How are we defining “Greatest”?

Most raw talent?
Best style?
Most influential?

A nomination for the last group: Chuck Berry.

There’s not a guitar player in the last 50 years who didn’t start out playing Chuck Berry riffs. this includes Hendrix, Clapton, Van Halen,

(though I’m not sure about Esteban)

I agree. “Greatest” is such an ambiguous word.

Even if you’re talking about raw talent, it’s hard to be narrow it down from there, and the determination is compounded by the progression of time.

For example: take Hendrix. At the time he was around, few others displayed such a command of the instrument, in terms of pushing the envelope, making good music, and sheer skill. Lots of people would swear by him. Today, though, the envelope has been pushed further, and peoples’ abilities have branched out, and the talent and virtuosity able to be displayed by guitarists has likewise increased exponentially. Tons of great guitarists rose to varying degrees of mainstream attention starting in the late 60’s, and the 70’s rock scene was overflowing with talented axe-wielders. However, in the 80’s, the electric guitar realm of virtuosity was again blown up wide even among the new wave generation, with such fantastic players as Eddie Van Halen, Randy Rhoads, and Kirk Hammett taking the electric guitar to then-unheardof places. Still today, from a technical perspective, there is no shortage of virtuosos, with guitarists like Yngwie Malmsteen, Joe Satriani, and Steve Vai continuing to amaze their fans with their mad skills.

Best style seems like more of a subjective thing, and by that I mean, relative to your individual tastes, which seems to conflict with the notion of greatest. I mean, someone might be the greatest to everyone else, but if you don’t like him or her, they obviously aren’t to you. Personally, I try to at least appreciate all forms and styles for what they are, so I don’t think I can provide even a decent answer to this question.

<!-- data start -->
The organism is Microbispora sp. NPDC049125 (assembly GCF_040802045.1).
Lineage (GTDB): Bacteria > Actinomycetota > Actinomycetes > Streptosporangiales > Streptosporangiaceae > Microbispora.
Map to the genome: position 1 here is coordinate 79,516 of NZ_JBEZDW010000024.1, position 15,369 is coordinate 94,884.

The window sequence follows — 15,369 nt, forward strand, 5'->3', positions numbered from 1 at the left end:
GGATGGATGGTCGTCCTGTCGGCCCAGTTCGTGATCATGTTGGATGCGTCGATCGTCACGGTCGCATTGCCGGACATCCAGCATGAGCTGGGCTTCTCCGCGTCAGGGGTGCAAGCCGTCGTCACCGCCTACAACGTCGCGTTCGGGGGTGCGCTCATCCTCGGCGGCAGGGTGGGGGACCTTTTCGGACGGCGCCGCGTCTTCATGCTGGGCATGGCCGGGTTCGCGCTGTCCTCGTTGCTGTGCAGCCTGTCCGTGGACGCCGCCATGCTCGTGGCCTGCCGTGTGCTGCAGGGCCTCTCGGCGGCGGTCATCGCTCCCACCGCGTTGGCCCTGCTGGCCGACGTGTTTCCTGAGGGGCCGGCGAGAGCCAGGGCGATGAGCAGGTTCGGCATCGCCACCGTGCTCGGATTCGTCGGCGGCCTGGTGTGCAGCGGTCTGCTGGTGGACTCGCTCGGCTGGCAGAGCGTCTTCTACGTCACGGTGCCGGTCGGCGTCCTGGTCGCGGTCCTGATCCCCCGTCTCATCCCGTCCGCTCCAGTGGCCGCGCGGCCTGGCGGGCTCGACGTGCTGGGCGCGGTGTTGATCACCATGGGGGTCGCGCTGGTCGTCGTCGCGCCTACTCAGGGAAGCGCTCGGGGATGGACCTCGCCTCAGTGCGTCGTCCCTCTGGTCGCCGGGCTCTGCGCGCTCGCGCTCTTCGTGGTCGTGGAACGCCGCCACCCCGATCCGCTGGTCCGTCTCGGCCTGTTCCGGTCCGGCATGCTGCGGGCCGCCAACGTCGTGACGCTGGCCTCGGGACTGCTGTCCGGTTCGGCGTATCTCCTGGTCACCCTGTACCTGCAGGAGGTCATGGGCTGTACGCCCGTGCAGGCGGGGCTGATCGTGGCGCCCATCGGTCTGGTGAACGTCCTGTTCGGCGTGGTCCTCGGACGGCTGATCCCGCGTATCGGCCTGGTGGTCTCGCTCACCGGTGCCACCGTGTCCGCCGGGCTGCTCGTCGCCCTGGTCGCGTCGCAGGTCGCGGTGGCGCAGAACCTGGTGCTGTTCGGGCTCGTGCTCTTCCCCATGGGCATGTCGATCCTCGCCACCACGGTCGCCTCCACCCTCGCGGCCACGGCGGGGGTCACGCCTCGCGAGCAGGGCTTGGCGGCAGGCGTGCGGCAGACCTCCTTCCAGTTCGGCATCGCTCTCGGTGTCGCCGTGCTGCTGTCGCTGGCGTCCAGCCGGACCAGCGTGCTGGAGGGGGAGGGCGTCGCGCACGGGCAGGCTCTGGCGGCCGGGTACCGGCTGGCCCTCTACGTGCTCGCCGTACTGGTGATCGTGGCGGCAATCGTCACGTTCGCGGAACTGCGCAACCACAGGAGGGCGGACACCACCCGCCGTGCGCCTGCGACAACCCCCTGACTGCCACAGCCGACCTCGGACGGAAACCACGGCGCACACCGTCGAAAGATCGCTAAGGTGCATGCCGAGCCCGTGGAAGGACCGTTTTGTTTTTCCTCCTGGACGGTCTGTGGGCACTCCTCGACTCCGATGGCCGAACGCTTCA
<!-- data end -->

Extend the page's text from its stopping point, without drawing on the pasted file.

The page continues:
As far as most influential…like the skill thing, the factor of time plays into it. For example, as Suburban Plankton pointed out, Chuck Berry was incredibly influential, being one of the biggest influences, if not the single biggest, on rock and roll. Before him and after him, there were great influences both overall and in the various genres - Les Paul, Chet Atkins, Django Reinhardt, B.B. King, Muddy Waters, T-Bone Walker, a bunch of guys named Johnson…the list goes on. It’s really hard to narrow down the most influential…but I will offer one name - if I had to pick one for most influential, it’d be Les Paul.

Is it a coincidence that 2 of my guitars, the 2 I play most, are from the line named for and co-created by Les? Probably not. They’re incredible instruments. Besides being a very talented and incredibly influential guitarist, he was very instrumental (no pun intended) in the development of the electric guitar. :smiley:

I too have seen Thompson live but the body of his work on record is astounding - all the way from Fairport Convention through the Linda years and on to solo projects.

Clapton has been, without a doubt, the most overrated, lazy ass player for the last 35 years. If he had (in retrospect) hung it up after Yardbirds, Cream and Layla, then maybe a different opinion.

From my post #7 what say you about Christian? I can’t and don’t get too excited about the Steve Via and Joe Satriani’s of the world as they haven’t come close to those already mentioned or any of my second tier such as Hendrix, Berry, and an amazing twelve string player when I saw him live - Muddy Waters. Come to think of it those old blues guys could really play like Waters and Hooker.

Hands down the answer to this question is Tuck Andress.

Unfortunately, I can’t seem to find a good online sample representing why I feel this way.

Check these samples at amazon, particularly Manonash for something more technical. Everything else for sheer beauty and sensitivity.

Oooh, and looking for the greatest guitar player in the world, and a great Christmas album. Now you can have both. Hymns, Carols, and Songs about Snow
Making Jingle Bells swing, bass, harmony, and lead, all at the same time!!

Lots of full tracks on their webpage: Tuck and Patti Discs
Learning How to Fly is a good one (title track). Cover of Woodstock (CSN) has got lots of subtlety as well.

Unfortunately the most convincing piece of evidence of Tuck’s genius must be experienced live. Patti typically chills out back stage for a good half hour and Tuck launches into some of the most mindblowing guitar playing ever dreamed humanly possible.